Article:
The government of Indonesia has announced that it will make various efforts to meet the procurement of reagent tools and fluids to achieve its daily target of 10,000 polymerase chain reaction (PCR) tests for COVID-19.
This followed President Joko Widodo’s disappointment on the country’s failure to meet the target set in April.
Mr Widodo told an online cabinet meeting from Merdeka Palace in Jakarta on Monday (11 May) that Indonesia can now test around 4,000 to 5,000 samples daily, according to a report he had just received.
The said estimate, he stressed, is far from the target he had set last month.
Chairman of the country’s COVID-19 task force Doni Monardo said that only half of 104 laboratories in the Health Ministry’s network are testing Sars-CoV-2, the virus that causes the COVID-19 outbreak.
Provinces beyond Java such as North Maluku, North Kalimantan and Southeast Sulawesi, he noted, still do not have a COVID-19 laboratory, and have no choice but to send their samples to neighbouring provinces with such facilities.
The lack of skilled laboratory technicians is also a crucial struggle in Indonesia’s efforts to build testing capacity.
Officers in the designated laboratories only work on weekdays.
Mr Monardo said he hopes that the laboratory can operate round the clock.
He also revealed plans to recruit members of the army and police forces to conduct tests in both the military and police hospitals.
“Staff will be divided into at least three shifts, so the ability to examine specimens every day in the whole laboratory will be increased,” he said.
Inconsistent data poses challenges in predicting peak of COVID-19 outbreak in Indonesia, epidemologists say
According to epidemiologists, inconsistent data make it difficult for researchers to predict when the pandemic peak of COVID-19 will occur.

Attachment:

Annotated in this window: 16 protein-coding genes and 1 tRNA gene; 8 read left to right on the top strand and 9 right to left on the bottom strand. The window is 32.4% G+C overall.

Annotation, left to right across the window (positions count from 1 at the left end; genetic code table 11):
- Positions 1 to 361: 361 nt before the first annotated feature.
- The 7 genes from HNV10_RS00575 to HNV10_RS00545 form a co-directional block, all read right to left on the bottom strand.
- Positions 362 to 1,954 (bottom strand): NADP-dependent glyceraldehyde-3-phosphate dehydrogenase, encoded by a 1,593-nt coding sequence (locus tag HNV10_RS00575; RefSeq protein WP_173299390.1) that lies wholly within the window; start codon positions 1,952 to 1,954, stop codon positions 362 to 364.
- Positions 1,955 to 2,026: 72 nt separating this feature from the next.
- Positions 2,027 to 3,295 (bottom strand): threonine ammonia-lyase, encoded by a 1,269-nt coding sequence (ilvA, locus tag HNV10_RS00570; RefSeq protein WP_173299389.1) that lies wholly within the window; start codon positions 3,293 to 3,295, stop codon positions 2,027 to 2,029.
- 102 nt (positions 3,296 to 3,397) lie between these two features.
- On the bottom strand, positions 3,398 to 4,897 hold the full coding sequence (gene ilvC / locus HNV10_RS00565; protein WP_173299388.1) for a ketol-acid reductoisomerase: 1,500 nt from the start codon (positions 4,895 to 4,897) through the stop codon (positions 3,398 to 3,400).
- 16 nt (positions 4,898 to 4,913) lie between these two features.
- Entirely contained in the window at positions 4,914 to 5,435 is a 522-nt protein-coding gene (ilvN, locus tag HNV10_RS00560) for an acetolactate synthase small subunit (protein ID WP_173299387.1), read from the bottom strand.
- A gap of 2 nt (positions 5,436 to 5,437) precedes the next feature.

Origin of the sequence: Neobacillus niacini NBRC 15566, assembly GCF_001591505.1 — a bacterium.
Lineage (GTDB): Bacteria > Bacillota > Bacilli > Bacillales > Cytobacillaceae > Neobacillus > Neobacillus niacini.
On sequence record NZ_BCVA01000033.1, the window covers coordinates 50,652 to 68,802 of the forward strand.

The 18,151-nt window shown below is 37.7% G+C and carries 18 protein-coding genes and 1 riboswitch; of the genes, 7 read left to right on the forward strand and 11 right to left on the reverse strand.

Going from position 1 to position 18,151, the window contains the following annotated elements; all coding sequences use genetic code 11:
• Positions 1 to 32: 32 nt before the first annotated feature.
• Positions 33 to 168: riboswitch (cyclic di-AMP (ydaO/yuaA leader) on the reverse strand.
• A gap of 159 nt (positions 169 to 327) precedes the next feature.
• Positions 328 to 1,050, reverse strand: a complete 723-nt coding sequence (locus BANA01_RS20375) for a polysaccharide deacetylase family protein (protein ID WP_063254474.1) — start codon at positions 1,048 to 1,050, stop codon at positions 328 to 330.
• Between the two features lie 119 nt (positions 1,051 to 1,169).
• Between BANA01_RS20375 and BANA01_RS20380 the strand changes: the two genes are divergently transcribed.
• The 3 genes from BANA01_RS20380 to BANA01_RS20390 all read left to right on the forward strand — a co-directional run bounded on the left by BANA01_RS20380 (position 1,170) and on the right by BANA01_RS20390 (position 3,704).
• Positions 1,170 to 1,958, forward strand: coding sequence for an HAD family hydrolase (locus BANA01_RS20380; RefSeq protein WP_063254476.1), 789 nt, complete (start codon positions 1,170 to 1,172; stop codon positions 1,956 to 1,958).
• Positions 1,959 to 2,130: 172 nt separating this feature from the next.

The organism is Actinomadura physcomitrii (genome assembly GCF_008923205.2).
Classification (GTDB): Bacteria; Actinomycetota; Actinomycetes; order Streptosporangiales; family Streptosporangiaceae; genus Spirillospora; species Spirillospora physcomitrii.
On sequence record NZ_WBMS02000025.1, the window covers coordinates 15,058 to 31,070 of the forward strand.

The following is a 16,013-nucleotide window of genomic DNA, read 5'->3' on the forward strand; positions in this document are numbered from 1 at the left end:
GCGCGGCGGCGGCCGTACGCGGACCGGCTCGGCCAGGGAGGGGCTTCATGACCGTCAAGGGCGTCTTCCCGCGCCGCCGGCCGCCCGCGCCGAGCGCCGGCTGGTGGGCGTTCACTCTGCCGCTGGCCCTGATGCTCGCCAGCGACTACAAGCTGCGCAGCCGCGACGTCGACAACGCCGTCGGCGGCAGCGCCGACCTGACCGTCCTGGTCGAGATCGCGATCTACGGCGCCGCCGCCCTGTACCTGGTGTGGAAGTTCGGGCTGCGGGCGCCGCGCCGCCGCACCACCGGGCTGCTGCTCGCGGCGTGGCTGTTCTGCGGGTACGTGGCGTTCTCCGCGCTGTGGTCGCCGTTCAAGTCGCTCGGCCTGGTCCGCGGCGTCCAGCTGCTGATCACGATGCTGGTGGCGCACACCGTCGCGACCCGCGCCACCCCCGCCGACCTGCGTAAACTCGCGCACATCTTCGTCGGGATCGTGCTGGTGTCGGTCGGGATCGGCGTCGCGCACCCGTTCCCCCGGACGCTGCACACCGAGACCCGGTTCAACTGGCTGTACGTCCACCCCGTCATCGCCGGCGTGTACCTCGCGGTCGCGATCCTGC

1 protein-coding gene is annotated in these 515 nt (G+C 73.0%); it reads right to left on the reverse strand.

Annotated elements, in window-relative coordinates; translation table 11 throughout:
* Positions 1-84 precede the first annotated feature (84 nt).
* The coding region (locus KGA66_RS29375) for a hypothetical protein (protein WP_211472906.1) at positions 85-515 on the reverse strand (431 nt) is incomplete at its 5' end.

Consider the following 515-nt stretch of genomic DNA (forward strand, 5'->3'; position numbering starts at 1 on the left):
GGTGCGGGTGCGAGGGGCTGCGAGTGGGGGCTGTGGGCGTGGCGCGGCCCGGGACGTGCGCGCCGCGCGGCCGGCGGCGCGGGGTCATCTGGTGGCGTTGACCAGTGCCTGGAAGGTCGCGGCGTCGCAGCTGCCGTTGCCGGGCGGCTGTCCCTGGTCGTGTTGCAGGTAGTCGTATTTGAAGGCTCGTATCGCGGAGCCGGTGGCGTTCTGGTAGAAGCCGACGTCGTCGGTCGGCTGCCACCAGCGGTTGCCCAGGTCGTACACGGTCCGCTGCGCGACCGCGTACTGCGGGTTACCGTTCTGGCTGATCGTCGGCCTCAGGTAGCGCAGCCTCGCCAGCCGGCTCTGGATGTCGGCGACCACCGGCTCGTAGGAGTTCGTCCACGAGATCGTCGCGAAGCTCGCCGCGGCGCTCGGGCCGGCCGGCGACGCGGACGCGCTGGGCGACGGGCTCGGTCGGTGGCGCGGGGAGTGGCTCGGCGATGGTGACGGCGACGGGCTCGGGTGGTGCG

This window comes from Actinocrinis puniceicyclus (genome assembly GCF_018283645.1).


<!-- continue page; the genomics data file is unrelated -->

Lower than the estimate cited by Mr Monardo earlier, the number of daily PCR tests even dropped to around 3,000 samples on 10 and 11 May.
The figure also included those obtained via Molecular Rapid Tests (TCM).
Epidemiologist Laura Navika said that while the reduced number of tests will cause the number of cases to appear to decrease, it does not reflect the real situation.
“It could be that the case is not decreasing because it is actually decreasing, but that instead the number of tests conducted was inconsistent,” Ms Navika said.
“It could be a false decline. As a result, members of the public can think their cases are winding down, and there can be a desire to start doing the normal everyday routine,” she added.
“Indeed, the prediction of the peak of the pandemic is based on data that has been collected day by day.
“If there is specimen chaos and the quality of the data is not good enough, it will affect the quality of the prediction,” Dr Navika said.
One of the reasons the number of tests is not consistent per day is because of the scarcity of reagents — the liquid used for testing COVID-19 — in a number of areas.
In Central Kalimantan, where the number of positive cases has exceeded 200, the COVID-19 laboratory has not even started its operation due to reagent limitations.
Specimens from this province were sent to other areas, such as Surabaya and Jakarta, which resulted in the results of the tests only to be received in about 10 days, said the Head of the Central Kalimantan Health Service, Suyuti.
“A big problem for us is the limited primary reagents. We have a new PCR device, but it is still in the testing phase, so there are no official results yet,” he said.
As of Monday, Indonesia has tested over 113,000 people for COVID-19. Approximately 10 per cent of the test results turned out positive.